This is what Enrique thought when he first noticed Ramona, a pretty brunette from Mexico, "It was as if I had seen the most beautiful girl in the whole world standing in front of me, and from then on we've been together.
"Its been about 10 years," says Ramona. "And it still feels like the first day."
The couple is now raising four children together in Las Vegas. But things became complicated. Ramona is undocumented. which is why we aren’t using the couples’ last names. Her marriage to Enrique, a U.S. citizen, wasn’t enough to make her legal. All the lawyers told Enrique the same thing.
They told him there is no way to change her legal status in this country. She is going to have to leave.
Leave and go back to Mexico. Indefinitely. She’d have to apply for a green card from the U.S. consulate in in Juarez. She’d face a 3 to 10 year ban from coming back to the United States unless she was granted a hardship waiver-- meaning her American family needed her. But that waiver was not guaranteed--and could take months, even years to process, while she waited in Mexico.
So Ramona put off applying for her green, it was just too risky. Finally she made her appointment, for January, in Juarez.
She says she was nervous and scared, not knowing when she would come back. Still, she packed her bags. She trained a housekeeper to feed her kids and take them to school every day. And then, on Friday January 6th, just days before her flight to Mexico, she happened to turn on the TV.
On the news that night: The Obama administration wants to change the immigration rules so immigrants just like her could stay in the U.S. and apply for the hardship waiver here.
"To me, it is a miracle," she says. "Because I was days from leaving."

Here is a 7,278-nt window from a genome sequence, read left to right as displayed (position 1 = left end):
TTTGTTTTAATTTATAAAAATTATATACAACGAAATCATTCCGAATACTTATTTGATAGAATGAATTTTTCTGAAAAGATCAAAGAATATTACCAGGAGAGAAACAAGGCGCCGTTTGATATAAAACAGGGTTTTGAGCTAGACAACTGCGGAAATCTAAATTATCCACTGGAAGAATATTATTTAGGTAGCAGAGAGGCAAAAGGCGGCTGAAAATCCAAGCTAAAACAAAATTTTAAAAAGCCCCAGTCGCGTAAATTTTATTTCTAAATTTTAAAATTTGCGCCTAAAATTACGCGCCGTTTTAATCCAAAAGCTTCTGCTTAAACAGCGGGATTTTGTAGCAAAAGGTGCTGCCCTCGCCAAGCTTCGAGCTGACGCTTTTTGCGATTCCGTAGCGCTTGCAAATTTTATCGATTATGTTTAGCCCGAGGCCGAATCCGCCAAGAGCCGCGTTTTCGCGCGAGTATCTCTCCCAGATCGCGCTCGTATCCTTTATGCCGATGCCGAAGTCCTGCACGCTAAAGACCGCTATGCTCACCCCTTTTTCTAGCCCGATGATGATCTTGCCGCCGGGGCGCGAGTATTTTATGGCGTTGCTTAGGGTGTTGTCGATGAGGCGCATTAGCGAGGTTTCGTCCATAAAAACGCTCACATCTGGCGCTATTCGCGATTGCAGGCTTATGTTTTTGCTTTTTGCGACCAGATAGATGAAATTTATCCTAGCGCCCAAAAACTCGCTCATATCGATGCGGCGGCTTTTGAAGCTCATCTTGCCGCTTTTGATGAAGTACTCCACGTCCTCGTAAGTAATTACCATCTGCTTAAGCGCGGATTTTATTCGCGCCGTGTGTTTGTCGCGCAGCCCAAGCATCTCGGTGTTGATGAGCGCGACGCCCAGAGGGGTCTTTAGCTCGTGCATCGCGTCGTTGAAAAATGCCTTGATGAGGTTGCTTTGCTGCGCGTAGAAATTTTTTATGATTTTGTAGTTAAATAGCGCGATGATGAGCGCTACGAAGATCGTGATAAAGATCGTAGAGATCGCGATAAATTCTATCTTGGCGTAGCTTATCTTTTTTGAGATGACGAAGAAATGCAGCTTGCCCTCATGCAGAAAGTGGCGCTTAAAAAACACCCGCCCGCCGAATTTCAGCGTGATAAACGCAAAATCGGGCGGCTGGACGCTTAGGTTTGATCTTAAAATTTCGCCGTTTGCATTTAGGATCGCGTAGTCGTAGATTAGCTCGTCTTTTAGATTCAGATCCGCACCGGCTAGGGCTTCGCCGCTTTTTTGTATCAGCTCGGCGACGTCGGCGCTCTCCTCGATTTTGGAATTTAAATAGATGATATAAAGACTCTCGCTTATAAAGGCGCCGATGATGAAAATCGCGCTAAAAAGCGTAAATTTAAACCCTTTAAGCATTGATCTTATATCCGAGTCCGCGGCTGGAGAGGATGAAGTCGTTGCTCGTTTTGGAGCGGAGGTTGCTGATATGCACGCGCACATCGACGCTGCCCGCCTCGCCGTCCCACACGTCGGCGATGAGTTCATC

Ramona cancelled her trip to Mexico.
Yet, so far there is only a proposal for a new rule and any concrete change will likely take several months. But the change would impact tens of thousands of people. Last year 23,000 immigrants went back to their countries to apply for green cards, and hardship waivers. Many more were likely eligible, but didn’t take the risk.
At Hermanedad Mexicana, a Las Vegas organization that helps immigrants, the proposal has created a buzz.
Janette Amador answers the phones, which she says have been ringing with calls about hardship waivers.
"People have been awaiting a reform for a long time," said Amador, "and they constantly call in to see if any laws have changed, so there is a lot of excitement right now for that."
Immigration reform has long been a top issue for politicians courting Latino voters. It was a campaign promise in 2008 that Presient Obama never delivered. UNLV Political Scientist Ken Fernandez says this latest proposal is a nod to Latinos, though a modest one. "This is a white flag saying hey, we don't want to alienate your group, but again we don't want to be seen, being accused of having amnesty."
The president will need enthusiastic turnout among Latino voters. And while polls show that these voters favor President Obama over Republican candidates, Fernandez says Obama can’t take their support for granted.
"The major concern," said Fernandez, "is that they stay home in 2012 which would have a devastating effect on some very important races, especially in Nevada."
As for Enrique, he’s planning to cast his vote in November for Obama. The president’s proposal may keep his family together.